How will you shift Hogwarts' balance of power? It feels like all of the popular and powerful wizards
Hmm, really? Some of the absolute biggest ones (Dumbledore, Harry, Voldemort, etc.) came from there, yes, but we give too little credit to the lesser ones who haven't done too badly themselves:
You may call this lies and deceit, but I see a Ravenclaw who went on to become so proficient with the Memory Charm that he deceived nearly the entire wizarding world with his opportunistic behavior. He achieved popularity, recognition, and 'success' as well.
“Wit beyond measure is man's greatest treasure.”
Well, it must've taken some real wit for Lockhart to sniff out the right opportunities and steal others' glory. I'm not condoning this sort of deception, but we have to give him credit for having kept up this ruse for so many years.
Sort of an unrelated point, but let me point something out which so many fans have forgotten, and it's something that made me appreciate Lockhart a tad more.
‘I think I’d better teach you how to block unfriendly spells,’ said Lockhart, standing flustered in the midst of the hall.
What do you notice about that line? It was Lockhart, even though he was hilariously incompetent, who saw it fit to have the students learn how to defend themselves first. Through all his falsehood and pretense, he still at least tried to do something right as well.
Too bad the film left this out and gave it to Snape.
I know this question is about the absolute giants of the wizarding world, but I'm just listing some things in favor of the other houses.
Lockhart may have been a con artist of the highest order, but it's the fact that he got to that point which earns him some degree of recognition from myself.
Con artists are occasionally smart folks too; they just take a different route to 'success'… not that I'm saying people should join them.
Just think about it: the wizarding world is supposedly way smaller than our Muggle one, so it should have been far harder for Lockhart to have stolen so much glory from so many folks (enough to write books about those adventures) and get away with it.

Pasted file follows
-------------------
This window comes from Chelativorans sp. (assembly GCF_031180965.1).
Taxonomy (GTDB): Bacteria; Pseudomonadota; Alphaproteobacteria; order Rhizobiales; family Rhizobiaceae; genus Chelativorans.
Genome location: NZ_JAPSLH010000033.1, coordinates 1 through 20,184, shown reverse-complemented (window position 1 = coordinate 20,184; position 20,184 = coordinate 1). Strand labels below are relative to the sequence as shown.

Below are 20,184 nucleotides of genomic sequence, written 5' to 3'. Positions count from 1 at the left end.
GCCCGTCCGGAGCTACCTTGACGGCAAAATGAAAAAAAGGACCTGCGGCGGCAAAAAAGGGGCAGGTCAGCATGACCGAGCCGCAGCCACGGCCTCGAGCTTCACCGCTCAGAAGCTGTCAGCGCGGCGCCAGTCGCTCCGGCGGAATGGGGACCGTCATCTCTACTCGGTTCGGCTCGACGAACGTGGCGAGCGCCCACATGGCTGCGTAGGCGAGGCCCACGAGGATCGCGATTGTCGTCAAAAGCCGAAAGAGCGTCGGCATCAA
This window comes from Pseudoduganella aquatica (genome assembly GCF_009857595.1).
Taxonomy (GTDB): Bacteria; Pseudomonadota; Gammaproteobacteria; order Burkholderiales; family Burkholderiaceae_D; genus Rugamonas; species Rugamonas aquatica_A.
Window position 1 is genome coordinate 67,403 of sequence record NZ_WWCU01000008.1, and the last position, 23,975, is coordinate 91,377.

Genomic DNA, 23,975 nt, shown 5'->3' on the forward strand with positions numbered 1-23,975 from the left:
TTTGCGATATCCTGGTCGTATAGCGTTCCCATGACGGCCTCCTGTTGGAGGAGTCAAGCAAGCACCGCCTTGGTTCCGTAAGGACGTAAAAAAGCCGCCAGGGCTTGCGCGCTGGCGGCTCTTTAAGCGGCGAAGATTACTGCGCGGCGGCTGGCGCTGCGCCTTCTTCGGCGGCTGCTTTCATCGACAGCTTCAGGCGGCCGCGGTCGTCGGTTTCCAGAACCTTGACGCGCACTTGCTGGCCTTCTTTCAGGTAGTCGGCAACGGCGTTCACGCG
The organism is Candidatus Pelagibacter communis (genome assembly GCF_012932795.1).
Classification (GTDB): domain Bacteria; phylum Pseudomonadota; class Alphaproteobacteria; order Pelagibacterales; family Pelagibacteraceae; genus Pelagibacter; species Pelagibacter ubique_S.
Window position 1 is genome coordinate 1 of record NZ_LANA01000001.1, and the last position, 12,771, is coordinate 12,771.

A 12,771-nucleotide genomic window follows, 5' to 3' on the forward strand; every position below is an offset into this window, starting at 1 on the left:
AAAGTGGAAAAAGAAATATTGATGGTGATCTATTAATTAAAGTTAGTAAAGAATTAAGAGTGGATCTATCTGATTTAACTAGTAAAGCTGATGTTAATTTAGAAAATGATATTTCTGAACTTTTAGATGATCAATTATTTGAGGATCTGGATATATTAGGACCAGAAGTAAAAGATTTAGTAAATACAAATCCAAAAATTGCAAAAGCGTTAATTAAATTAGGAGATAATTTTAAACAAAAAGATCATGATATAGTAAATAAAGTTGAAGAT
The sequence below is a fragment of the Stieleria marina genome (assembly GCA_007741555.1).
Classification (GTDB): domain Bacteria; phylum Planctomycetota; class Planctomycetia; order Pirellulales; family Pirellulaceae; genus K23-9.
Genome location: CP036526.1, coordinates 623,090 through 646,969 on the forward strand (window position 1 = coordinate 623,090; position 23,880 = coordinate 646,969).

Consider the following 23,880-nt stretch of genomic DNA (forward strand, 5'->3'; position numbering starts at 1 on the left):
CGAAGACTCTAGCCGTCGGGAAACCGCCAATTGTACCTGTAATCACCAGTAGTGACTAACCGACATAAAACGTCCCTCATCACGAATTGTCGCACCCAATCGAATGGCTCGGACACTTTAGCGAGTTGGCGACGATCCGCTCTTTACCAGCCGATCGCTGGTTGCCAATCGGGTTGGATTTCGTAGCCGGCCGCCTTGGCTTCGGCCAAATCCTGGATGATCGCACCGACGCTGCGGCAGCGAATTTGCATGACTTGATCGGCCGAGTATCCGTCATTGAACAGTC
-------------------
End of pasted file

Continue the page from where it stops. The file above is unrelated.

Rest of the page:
Another evil representative of Ravenclaw House, yes, but think about what he achieved. Quirrell managed to keep Lord Voldemort hidden on himself from nearly all the staff of Hogwarts, including people like Minerva McGonagall, for almost a year! That's no easy feat, not when you consider all the times where he was uncomfortably close to them (mealtimes, staffroom breaks, etc.).
Heck, even Snape might not have known what was going on until Dumbledore clued him in, such as:
“Keep an eye on Quirrell, won't you?”
A Hufflepuff who was chosen fair and square by the Goblet of Fire itself, and he beat entrants such as Angelina Johnson (Gryffindor), Cassius Warrington (Slytherin), and who knows how many others to get picked as Hogwarts' Champion. In short, Cedric could have gone on to become a great wizard indeed, if not for his untimely demise.
If not for external influences, Hogwarts would have been represented by a Hufflepuff in the Triwizard Tournament.
A Ravenclaw who went on to become a champion of dueling. Then he spent years as a competent and proficient Charms professor at Hogwarts. Both of those are respectable achievements.
This isn't strictly about her Metamorphmagus ability, because that's a congenital gift.
I've listed Tonks due to the fact that she chose to make good use of both her natural talents and skills to become a fairly decent Auror (which isn't an easy task in itself). And she was gifted enough for Dumbledore to accept her into his Order; another few plus points for Hufflepuff right here.
Overall, the biggest of the bunch did come from Gryffindor and Slytherin, yes, but we can't say that the other houses didn't produce their own notable names as well.
So, in the end, I wouldn't try to force a complete change and shove better folks in Hufflepuff and Ravenclaw, no. What we got in canon was more of a plot thing ('Good' vs 'evil', hence Gryffindor vs. Slytherin), and that's kinda why we don't see as much of the Eagles and Badgers compared to the rest.